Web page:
Books to keep the wanderlust alive

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Mason Cooley, American author and academic, said: “Reading gives us someplace to go when we have to stay where we are.” In our current situation, never has a truer word been said.  Story by:  Linsey Schluter

Reading is the perfect form of escapism, transporting us far beyond our homes to far-flung corners of the globe. We have put together a list of books to stoke your wanderlust – books where the locations are almost as important as the characters themselves, beautifully brought to life and inspiring an urge to explore the world.  A mix of fiction and non-fiction, grab (or download) a copy of one of these today:

1.  A year in Provence, Peter Mayle

A year in Provence, Peter Mayle

This wonderfully warm memoir chronicles Peter Mayle’s move to Provence, in south-eastern France – and the family’s encounters with inclement weather, underground truffle dealers and local builders.  Sue Garrett from the Flight Centre Travel Group, says it is impossible not be delighted with the region’s Provençal restaurants, vineyards and villages: “A holiday through southern France is high on people’s bucket lists. Perhaps consider a family barge trip, as hopping aboard a barge is a wonderful, hassle-free way to explore different villages throughout France. Not only do you get to select your route, but you get to set the pace.”

2. Shantaram, Gregory David Roberts

Shantaram, Gregory David Roberts

Gregory David Robert’s 2003 novel, Shantaram, is one of those polarising novels which people seem to either love or hate. This epic, no-holds-barred adventure takes readers on a journey from Australia to the vibrant streets of Mumbai, teeming with life, love and danger.  Once you are drawn into Robert’s almost unbelievable world (it is, in his own words, a novel rather than an autobiography, although influenced by true events), it is hard to put down this epic page-turner – with India at its heart.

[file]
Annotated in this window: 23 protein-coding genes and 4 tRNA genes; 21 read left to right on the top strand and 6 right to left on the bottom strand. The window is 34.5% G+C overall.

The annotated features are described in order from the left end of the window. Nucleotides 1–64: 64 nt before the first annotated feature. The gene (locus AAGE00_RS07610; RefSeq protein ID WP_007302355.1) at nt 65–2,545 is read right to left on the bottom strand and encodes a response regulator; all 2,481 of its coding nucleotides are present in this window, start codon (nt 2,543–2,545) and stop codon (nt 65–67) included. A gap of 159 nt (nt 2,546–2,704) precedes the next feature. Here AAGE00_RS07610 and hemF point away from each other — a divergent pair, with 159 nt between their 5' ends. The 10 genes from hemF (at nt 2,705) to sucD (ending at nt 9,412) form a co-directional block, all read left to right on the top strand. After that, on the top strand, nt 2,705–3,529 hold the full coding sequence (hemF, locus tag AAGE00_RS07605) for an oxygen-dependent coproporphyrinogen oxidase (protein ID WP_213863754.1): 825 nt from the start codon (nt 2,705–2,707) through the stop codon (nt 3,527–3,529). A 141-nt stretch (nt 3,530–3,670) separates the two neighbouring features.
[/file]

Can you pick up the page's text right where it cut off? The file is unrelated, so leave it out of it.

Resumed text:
3. Baking Cakes in Kigali, Gaile Parkin

Baking Cakes in Kigali, Gaile Parkin

Gaile Parkin’s novel tells the story of Angel Tungaraza, a mother, cake baker, pillar of her community, keeper of secrets big and small and resident of Kigali, the capital of Rwanda.  Twenty-five years after the horrific genocide in Rwanda, the country’s capital, Kigali, has emerged as a vibrant, optimistic beacon of hope and prosperity. With friendly locals, a lively art scene and an incredible atmosphere, Kigali delivers an unforgettable experience.

If you want to take a literary journey a little closer to home, Natalie Tenzer Silva, Director of Dana Tours, a Maputo-based destination management company, suggests Ualalapi, by Mozambican author, Ungulani Ba Ka Khosa. It’s been voted as one of Africa’s 100 best books of the twentieth century.

4.  The Last Flight of the Flamingo

Last Flight Of The Flamingo, by acclaimed Mozambican author Mia Couto, is another recommendation for a literary journey into Mozambique.

5.  The Adventures of a Young Naturalist, by David Attenborough

This book is for anyone who seeks to understand how far we have come in developing a protective attitude to wildlife.  It chronicles the year David Attenborough (then, a young television presenter), was offered the opportunity of a lifetime – to travel the world finding rare and elusive animals for the London Zoo’s collection, and to film the expeditions for the BBC.  This is the perfect book to enjoy in a local setting like Royal Thonga Safari Lodge in Tembe Elephant Park, Kwa Zulu-Natal. If you love wildlife as much as Sir David does, this is just the place to imagine yourself reading it. It’s the kind of place where you can awake to the ‘dawn patrol’ – elephant families plodding through the surrounding bushveld.

6.  The Talented Mr Ripley, by Patricia Highsmith

This tale of obsession, a stolen identity, murder and intrigue takes you on a cat-and-mouse game through New York, the Bay of Naples, Sanremo, Rome and Venice.  Although in Highsmith’s novel, the action plays out in the fictional Italian port of Mongibello, the movie was later filmed on the volcanic island of Ischia – one of Italy’s best-kept secrets.  The bay, situated in the Campania region of southern Italy, is one of the most beautiful places on earth: Capri, Procida or Ischia, the Bay of Naples is spectacular. Little wonder that Highsmith chose it as a setting for the beautiful and impossibly glamorous world of the 1950s rich and famous.

7.  The Beach, Alex Garland